This is a post that was written for www.communiquelive.com/features
Evenus, thought to be Socrates’s poetry instructor, is often quoted as having said: “The crowd gives the leader new strength.” This has never been truer today. Non-profit organizations, companies and governments that heed his advice and try to harness the power of the crowds will emerge as the next generation’s leaders.
It is important to begin with a basic understanding of what ‘crowdsourcing’ really is. We will then focus on some of the current trends and look more specifically at how the healthcare sector could benefit tremendously from this approach.
Jeff Howe, the person credited with coining the term and author of the book Crowdsourcing: Why the Power of the Crowd is Driving the Future of Business, talks about four types of crowdsourcing: collective intelligence, crowdcreation, voting and crowdfunding.
• Collective intelligence essentially means that if two brains are smarter than one, then 1,000 brains should be infinitely smarter still
• Crowdcreation is submitting creative ideas to crowds and selecting the best idea or presentation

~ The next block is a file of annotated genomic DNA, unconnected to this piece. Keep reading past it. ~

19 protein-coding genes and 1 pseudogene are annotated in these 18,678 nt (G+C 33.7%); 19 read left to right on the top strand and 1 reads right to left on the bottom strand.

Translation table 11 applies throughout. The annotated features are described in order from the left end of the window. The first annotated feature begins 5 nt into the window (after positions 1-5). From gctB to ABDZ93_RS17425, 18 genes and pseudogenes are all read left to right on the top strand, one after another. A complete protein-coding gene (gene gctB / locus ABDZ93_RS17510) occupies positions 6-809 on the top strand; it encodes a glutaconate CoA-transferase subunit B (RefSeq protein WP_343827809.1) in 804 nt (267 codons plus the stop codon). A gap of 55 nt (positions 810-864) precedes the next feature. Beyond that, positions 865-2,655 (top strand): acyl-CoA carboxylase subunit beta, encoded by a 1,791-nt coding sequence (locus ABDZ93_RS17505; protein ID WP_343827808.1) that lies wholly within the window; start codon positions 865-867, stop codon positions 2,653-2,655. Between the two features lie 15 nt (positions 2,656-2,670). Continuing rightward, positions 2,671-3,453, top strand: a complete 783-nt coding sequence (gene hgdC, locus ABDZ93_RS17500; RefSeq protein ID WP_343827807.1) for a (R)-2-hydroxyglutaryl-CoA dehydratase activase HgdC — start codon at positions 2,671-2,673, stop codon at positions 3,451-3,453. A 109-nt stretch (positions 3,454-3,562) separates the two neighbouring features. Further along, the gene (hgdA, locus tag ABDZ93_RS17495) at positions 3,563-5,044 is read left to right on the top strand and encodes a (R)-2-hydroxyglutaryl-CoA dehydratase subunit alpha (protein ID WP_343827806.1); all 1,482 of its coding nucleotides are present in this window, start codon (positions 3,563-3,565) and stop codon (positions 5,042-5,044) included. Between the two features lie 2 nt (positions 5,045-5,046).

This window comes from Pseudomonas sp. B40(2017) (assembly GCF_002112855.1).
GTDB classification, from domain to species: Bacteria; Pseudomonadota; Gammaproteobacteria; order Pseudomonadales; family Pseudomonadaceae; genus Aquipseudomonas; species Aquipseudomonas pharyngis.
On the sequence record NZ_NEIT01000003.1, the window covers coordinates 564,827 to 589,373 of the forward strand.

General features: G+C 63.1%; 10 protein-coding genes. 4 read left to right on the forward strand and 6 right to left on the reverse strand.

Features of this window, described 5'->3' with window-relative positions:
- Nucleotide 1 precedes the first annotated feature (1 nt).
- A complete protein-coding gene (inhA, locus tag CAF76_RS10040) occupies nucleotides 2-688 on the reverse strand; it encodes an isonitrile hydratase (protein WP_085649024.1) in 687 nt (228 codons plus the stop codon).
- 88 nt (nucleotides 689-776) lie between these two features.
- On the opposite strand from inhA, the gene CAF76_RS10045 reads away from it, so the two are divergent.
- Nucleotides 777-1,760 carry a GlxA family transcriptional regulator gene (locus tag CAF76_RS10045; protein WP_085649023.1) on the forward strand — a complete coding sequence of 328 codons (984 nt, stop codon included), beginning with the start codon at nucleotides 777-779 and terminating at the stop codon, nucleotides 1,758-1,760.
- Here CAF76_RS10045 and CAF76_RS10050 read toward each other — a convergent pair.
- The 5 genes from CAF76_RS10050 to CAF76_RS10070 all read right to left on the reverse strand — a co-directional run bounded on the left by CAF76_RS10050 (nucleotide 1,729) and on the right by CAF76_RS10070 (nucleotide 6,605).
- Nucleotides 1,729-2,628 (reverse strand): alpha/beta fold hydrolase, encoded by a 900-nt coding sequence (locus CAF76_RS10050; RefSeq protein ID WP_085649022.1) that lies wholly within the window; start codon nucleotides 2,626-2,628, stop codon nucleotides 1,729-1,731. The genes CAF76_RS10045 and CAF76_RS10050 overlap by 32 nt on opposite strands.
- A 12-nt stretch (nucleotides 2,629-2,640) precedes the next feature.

• Voting, as in political voting, is the same process used to make decisions on everything from improvement ideas to ‘best recommendations’ on diets
• Crowdfunding is the crowd deciding to fund a purchase or collectively financing a social cause.
In the digital era, with the advent of new technologies like Google’s Sidewiki (beta launched September 2009), companies are now subject to crowdsourced content and opinions whether they are even aware of this or even participate in the process or not.
By making the decision to participate in the crowdsourcing process and putting in place mechanisms and personnel to manage this and reward the crowds, companies are exposed to a wealth of information. This treasure trove of actionable, up-to-the minute corporate data could be the holy grail of businesses that recognize the need and currently pay for market research projects, clinical trials, product development ideation or process re-engineering.
From the perspective of having up-to-date information on customers, markets and research data, it is no longer necessary to rely on last year’s studies or clinical trials.